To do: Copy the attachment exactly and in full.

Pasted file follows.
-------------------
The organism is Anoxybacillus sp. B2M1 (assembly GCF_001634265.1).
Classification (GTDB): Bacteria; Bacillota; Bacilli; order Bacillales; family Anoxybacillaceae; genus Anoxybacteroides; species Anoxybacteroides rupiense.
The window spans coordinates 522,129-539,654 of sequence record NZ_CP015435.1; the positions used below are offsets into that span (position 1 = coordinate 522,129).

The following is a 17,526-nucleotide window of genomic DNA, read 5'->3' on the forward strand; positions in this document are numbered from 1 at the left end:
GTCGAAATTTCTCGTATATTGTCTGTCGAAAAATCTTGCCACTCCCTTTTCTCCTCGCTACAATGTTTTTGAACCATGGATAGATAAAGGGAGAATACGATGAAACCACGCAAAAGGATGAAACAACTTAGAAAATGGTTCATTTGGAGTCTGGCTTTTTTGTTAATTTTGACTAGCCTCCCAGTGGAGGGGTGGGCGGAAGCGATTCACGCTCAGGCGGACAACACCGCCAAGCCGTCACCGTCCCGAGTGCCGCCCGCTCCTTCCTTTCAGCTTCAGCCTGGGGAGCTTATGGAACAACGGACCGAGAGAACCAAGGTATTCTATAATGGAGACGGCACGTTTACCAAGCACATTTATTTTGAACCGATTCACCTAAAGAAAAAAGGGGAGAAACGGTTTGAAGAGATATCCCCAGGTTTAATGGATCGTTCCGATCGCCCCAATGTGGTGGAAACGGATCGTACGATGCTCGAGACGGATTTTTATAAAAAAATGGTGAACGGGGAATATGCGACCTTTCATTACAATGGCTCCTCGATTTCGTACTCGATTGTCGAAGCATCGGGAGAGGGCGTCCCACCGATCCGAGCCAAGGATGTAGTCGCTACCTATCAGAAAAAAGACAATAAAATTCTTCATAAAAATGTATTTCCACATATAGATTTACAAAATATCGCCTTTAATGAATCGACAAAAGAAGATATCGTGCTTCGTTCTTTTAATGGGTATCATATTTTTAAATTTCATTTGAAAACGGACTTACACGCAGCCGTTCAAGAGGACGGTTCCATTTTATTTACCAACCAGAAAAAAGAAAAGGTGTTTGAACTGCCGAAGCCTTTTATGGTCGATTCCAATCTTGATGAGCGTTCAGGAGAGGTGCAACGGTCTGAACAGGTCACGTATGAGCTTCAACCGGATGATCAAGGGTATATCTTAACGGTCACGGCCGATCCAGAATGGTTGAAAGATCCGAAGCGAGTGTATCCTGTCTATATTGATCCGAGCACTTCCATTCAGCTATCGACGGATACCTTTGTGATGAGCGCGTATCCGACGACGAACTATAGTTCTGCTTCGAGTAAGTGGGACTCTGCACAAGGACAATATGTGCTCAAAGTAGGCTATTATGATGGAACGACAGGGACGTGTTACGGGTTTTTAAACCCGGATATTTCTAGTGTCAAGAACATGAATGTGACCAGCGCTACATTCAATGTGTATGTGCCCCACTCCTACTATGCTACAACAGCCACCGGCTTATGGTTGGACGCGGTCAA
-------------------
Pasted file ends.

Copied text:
The organism is Anoxybacillus sp. B2M1 (assembly GCF_001634265.1).
Classification (GTDB): Bacteria; Bacillota; Bacilli; order Bacillales; family Anoxybacillaceae; genus Anoxybacteroides; species Anoxybacteroides rupiense.
The window spans coordinates 522,129-539,654 of sequence record NZ_CP015435.1; the positions used below are offsets into that span (position 1 = coordinate 522,129).

The following is a 17,526-nucleotide window of genomic DNA, read 5'->3' on the forward strand; positions in this document are numbered from 1 at the left end:
GTCGAAATTTCTCGTATATTGTCTGTCGAAAAATCTTGCCACTCCCTTTTCTCCTCGCTACAATGTTTTTGAACCATGGATAGATAAAGGGAGAATACGATGAAACCACGCAAAAGGATGAAACAACTTAGAAAATGGTTCATTTGGAGTCTGGCTTTTTTGTTAATTTTGACTAGCCTCCCAGTGGAGGGGTGGGCGGAAGCGATTCACGCTCAGGCGGACAACACCGCCAAGCCGTCACCGTCCCGAGTGCCGCCCGCTCCTTCCTTTCAGCTTCAGCCTGGGGAGCTTATGGAACAACGGACCGAGAGAACCAAGGTATTCTATAATGGAGACGGCACGTTTACCAAGCACATTTATTTTGAACCGATTCACCTAAAGAAAAAAGGGGAGAAACGGTTTGAAGAGATATCCCCAGGTTTAATGGATCGTTCCGATCGCCCCAATGTGGTGGAAACGGATCGTACGATGCTCGAGACGGATTTTTATAAAAAAATGGTGAACGGGGAATATGCGACCTTTCATTACAATGGCTCCTCGATTTCGTACTCGATTGTCGAAGCATCGGGAGAGGGCGTCCCACCGATCCGAGCCAAGGATGTAGTCGCTACCTATCAGAAAAAAGACAATAAAATTCTTCATAAAAATGTATTTCCACATATAGATTTACAAAATATCGCCTTTAATGAATCGACAAAAGAAGATATCGTGCTTCGTTCTTTTAATGGGTATCATATTTTTAAATTTCATTTGAAAACGGACTTACACGCAGCCGTTCAAGAGGACGGTTCCATTTTATTTACCAACCAGAAAAAAGAAAAGGTGTTTGAACTGCCGAAGCCTTTTATGGTCGATTCCAATCTTGATGAGCGTTCAGGAGAGGTGCAACGGTCTGAACAGGTCACGTATGAGCTTCAACCGGATGATCAAGGGTATATCTTAACGGTCACGGCCGATCCAGAATGGTTGAAAGATCCGAAGCGAGTGTATCCTGTCTATATTGATCCGAGCACTTCCATTCAGCTATCGACGGATACCTTTGTGATGAGCGCGTATCCGACGACGAACTATAGTTCTGCTTCGAGTAAGTGGGACTCTGCACAAGGACAATATGTGCTCAAAGTAGGCTATTATGATGGAACGACAGGGACGTGTTACGGGTTTTTAAACCCGGATATTTCTAGTGTCAAGAACATGAATGTGACCAGCGCTACATTCAATGTGTATGTGCCCCACTCCTACTATGCTACAACAGCCACCGGCTTATGGTTGGACGCGGTCAA